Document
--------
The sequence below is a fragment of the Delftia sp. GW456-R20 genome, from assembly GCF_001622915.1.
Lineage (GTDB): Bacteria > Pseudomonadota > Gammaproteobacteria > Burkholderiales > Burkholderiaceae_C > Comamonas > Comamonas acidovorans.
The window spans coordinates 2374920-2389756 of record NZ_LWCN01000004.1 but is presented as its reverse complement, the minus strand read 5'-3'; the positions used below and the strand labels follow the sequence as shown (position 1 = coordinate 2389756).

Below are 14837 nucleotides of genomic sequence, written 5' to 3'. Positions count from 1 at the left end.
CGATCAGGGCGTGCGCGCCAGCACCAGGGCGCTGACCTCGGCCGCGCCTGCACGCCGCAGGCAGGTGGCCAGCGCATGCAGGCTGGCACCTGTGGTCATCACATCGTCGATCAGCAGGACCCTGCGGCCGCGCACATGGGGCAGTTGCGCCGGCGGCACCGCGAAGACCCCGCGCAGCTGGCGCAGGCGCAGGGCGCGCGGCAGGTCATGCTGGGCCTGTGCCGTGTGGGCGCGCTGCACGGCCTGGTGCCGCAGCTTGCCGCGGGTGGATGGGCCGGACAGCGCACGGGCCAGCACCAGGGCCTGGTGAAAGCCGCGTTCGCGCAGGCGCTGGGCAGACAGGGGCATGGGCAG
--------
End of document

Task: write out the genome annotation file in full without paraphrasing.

The sequence below is a fragment of the Delftia sp. GW456-R20 genome, from assembly GCF_001622915.1.
Lineage (GTDB): Bacteria > Pseudomonadota > Gammaproteobacteria > Burkholderiales > Burkholderiaceae_C > Comamonas > Comamonas acidovorans.
The window spans coordinates 2374920-2389756 of record NZ_LWCN01000004.1 but is presented as its reverse complement, the minus strand read 5'-3'; the positions used below and the strand labels follow the sequence as shown (position 1 = coordinate 2389756).

Below are 14837 nucleotides of genomic sequence, written 5' to 3'. Positions count from 1 at the left end.
CGATCAGGGCGTGCGCGCCAGCACCAGGGCGCTGACCTCGGCCGCGCCTGCACGCCGCAGGCAGGTGGCCAGCGCATGCAGGCTGGCACCTGTGGTCATCACATCGTCGATCAGCAGGACCCTGCGGCCGCGCACATGGGGCAGTTGCGCCGGCGGCACCGCGAAGACCCCGCGCAGCTGGCGCAGGCGCAGGGCGCGCGGCAGGTCATGCTGGGCCTGTGCCGTGTGGGCGCGCTGCACGGCCTGGTGCCGCAGCTTGCCGCGGGTGGATGGGCCGGACAGCGCACGGGCCAGCACCAGGGCCTGGTGAAAGCCGCGTTCGCGCAGGCGCTGGGCAGACAGGGGCATGGGCAG